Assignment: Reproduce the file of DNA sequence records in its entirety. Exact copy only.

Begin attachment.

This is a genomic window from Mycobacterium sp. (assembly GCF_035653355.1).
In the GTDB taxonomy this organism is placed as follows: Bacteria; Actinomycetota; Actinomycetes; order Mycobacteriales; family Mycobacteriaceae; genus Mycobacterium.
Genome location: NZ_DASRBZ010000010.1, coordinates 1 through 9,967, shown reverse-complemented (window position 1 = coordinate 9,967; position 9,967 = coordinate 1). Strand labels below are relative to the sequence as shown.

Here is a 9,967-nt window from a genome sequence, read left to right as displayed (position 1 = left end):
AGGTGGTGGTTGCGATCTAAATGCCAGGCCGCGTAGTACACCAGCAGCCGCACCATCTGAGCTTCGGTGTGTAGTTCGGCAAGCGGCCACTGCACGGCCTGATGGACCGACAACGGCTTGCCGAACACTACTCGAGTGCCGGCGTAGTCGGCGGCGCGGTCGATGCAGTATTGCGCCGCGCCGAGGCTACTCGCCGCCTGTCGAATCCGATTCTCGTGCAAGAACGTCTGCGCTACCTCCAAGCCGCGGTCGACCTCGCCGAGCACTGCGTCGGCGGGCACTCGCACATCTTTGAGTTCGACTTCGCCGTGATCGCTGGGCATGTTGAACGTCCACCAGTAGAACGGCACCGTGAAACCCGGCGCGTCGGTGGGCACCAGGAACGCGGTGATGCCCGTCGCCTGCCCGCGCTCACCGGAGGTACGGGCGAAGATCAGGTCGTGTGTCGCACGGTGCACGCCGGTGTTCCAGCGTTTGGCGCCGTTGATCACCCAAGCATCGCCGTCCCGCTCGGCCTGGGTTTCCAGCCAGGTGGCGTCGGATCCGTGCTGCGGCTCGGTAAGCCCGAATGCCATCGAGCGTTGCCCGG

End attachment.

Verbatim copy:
This is a genomic window from Mycobacterium sp. (assembly GCF_035653355.1).
In the GTDB taxonomy this organism is placed as follows: Bacteria; Actinomycetota; Actinomycetes; order Mycobacteriales; family Mycobacteriaceae; genus Mycobacterium.
Genome location: NZ_DASRBZ010000010.1, coordinates 1 through 9,967, shown reverse-complemented (window position 1 = coordinate 9,967; position 9,967 = coordinate 1). Strand labels below are relative to the sequence as shown.

Here is a 9,967-nt window from a genome sequence, read left to right as displayed (position 1 = left end):
AGGTGGTGGTTGCGATCTAAATGCCAGGCCGCGTAGTACACCAGCAGCCGCACCATCTGAGCTTCGGTGTGTAGTTCGGCAAGCGGCCACTGCACGGCCTGATGGACCGACAACGGCTTGCCGAACACTACTCGAGTGCCGGCGTAGTCGGCGGCGCGGTCGATGCAGTATTGCGCCGCGCCGAGGCTACTCGCCGCCTGTCGAATCCGATTCTCGTGCAAGAACGTCTGCGCTACCTCCAAGCCGCGGTCGACCTCGCCGAGCACTGCGTCGGCGGGCACTCGCACATCTTTGAGTTCGACTTCGCCGTGATCGCTGGGCATGTTGAACGTCCACCAGTAGAACGGCACCGTGAAACCCGGCGCGTCGGTGGGCACCAGGAACGCGGTGATGCCCGTCGCCTGCCCGCGCTCACCGGAGGTACGGGCGAAGATCAGGTCGTGTGTCGCACGGTGCACGCCGGTGTTCCAGCGTTTGGCGCCGTTGATCACCCAAGCATCGCCGTCCCGCTCGGCCTGGGTTTCCAGCCAGGTGGCGTCGGATCCGTGCTGCGGCTCGGTAAGCCCGAATGCCATCGAGCGTTGCCCGG